I mostly agree with Leo, but I would point out that:
1. Nitrate should never be on a platter (I actually saw this happen once).
2. Older dye-transfer prints may have curling/shrinking issues that
may make platter use very problematic.
At 10:37 AM 1/11/2006, you wrote:
>Paul Spehr writes:
> > Archives who lend 35mm prints should --- no MUST --- check to find out if
> > the borrower has platters and intends to use them. If this is the case the
> > film(s) should not be loaned to them.
>This is oversimplying the issue, and perpetuating a damaging myth
>which says that just as long as a theatre doesn't use platters,
>there's nothing to worry about. I've seen just as much print damage
>caused by bad film handling in a two-projector booth as with a one
>projector plus long play (be that a platter or tower)
>arrangement. Hardware doesn't damage prints; people do.
> > When (and if) it is reassembled some
> > frames of picture will be lost.
>That doesn't have to be the case. Unless you're making an
>ultrasonic join (in which case you will lose a frame from each end
>when undoing it), it's perfectly possible to make a print up on a
>platter and take it down again with out losing any footage. I've
>done it hundreds of times. The practice of leaving an 'ID frame' on
>the end of a leader is done by projectionists who are lazy and/or
>haven't been taught how to make up a print properly, but it is not
>necessary and professionals don't do it.
> > Projectionists who have been trained to
> > work in theaters using platters will NOT know how to handle films on reels
> > and, in all probability will not have the proper equipment to handle films
> > on reels (or on cores either, for that matter).
>Again, that is the case with some such projectionists and some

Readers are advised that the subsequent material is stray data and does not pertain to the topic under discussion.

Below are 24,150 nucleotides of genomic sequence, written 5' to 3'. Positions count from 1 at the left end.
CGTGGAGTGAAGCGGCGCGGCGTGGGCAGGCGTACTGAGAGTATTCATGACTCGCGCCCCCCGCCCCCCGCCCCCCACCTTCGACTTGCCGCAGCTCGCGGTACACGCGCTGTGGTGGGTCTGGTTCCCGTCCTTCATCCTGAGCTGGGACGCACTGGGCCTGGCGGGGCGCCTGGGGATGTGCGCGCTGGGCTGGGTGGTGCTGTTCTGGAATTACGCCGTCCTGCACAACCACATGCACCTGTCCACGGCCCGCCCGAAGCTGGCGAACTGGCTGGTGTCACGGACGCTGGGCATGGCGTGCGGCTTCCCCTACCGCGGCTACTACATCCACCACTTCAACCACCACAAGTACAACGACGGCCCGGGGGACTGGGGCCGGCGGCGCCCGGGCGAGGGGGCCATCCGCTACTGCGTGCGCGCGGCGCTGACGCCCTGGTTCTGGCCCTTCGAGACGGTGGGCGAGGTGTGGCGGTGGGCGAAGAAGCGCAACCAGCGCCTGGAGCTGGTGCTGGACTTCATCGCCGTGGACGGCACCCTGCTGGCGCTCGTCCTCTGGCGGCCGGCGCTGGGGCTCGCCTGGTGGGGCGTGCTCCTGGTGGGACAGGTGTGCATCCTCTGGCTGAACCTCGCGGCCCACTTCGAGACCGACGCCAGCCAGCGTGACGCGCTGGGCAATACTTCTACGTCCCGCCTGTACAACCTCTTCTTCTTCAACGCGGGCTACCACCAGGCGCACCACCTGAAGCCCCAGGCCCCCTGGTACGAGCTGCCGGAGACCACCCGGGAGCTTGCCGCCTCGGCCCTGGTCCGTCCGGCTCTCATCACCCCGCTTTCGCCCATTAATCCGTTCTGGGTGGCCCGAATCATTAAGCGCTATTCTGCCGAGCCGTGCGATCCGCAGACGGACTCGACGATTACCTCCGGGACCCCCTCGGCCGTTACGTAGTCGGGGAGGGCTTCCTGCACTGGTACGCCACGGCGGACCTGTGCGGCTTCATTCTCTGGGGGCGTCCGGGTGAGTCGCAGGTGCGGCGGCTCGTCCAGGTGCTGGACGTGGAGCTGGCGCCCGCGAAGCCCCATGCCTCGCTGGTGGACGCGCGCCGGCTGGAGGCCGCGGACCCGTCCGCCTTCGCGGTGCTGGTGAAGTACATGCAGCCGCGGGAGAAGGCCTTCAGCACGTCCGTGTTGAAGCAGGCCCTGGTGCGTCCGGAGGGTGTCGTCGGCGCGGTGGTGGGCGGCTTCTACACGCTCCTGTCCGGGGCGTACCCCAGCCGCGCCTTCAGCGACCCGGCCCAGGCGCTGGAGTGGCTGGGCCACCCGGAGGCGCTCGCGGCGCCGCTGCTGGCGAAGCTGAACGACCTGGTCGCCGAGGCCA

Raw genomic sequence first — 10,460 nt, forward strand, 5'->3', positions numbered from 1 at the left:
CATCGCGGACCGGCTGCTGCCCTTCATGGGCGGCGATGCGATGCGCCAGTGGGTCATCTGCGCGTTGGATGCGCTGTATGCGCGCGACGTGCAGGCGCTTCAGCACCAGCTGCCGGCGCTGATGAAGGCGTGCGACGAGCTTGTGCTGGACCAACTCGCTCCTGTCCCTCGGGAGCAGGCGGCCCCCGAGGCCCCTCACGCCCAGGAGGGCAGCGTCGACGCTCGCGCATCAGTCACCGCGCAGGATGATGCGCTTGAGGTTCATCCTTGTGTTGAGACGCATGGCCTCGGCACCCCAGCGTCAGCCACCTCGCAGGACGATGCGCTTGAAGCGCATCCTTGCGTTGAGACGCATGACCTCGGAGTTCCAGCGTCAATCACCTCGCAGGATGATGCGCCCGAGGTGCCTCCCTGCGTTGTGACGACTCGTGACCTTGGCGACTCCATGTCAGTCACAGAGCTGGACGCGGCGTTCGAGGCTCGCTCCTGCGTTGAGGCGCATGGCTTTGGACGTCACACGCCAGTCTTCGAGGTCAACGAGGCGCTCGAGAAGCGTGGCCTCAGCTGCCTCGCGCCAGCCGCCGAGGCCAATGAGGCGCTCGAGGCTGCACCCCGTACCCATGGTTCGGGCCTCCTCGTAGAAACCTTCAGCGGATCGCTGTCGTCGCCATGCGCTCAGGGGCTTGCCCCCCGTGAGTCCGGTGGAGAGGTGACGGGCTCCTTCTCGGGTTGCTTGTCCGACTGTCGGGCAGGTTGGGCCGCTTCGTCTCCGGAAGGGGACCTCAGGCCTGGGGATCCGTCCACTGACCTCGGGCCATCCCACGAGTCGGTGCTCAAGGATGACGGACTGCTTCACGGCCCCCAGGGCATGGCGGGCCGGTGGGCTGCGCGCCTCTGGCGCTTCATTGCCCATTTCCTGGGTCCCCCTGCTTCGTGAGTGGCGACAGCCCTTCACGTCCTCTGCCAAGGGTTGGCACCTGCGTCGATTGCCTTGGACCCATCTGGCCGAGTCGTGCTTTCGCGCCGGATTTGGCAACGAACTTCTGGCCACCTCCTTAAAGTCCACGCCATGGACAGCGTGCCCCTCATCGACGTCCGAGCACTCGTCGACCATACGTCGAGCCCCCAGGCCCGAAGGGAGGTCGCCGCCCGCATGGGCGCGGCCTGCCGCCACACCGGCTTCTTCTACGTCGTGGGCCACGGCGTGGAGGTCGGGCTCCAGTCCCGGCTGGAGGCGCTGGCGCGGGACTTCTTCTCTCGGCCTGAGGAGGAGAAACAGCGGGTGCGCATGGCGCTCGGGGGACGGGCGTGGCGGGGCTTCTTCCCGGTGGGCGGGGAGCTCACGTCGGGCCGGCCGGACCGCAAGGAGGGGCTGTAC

>theatres, but not all.
> > The inevitable result is damage. Might be minor, but there will be damage.
>Wrong - a possible result is damage. Damage is not inevitable.
> > All archves lending 35mm should have this as a basic requirement.
>I disagree. Archives hold viewing copies in order for them to be
>seen, and IMHO each viewing request should be considered on a
>case-by-case basis. You could have a multiplex being offered for a
>one-off festival screening with a skilled and competent
>projectionist operating a scrupulously maintained platter
>installation; you could equally have a changeover installation in a
>run-down high street fleapit with a filthy booth, bent and
>sharp-edged running spools, projectors with oil leaks... you name
>it. I could give you examples of both within 20 miles of where I'm sitting.
>The platter question was discussed in a panel at AMIA 2003, and from
>the Q & A afterwards it was clear to me that many archivists have a
>Pavlov's dogs style 'platters = BAD, changeovers = GOOD' mentality,
>whereby just as long as their prints aren't being run on platters,
>they don't care what happens to them. As someone who spent ten
>years earning my living in the projection booth in venues ranging
>from the National Film Theatre to a UCI multiplex, I can confidently
>say that the real world isn't that simple.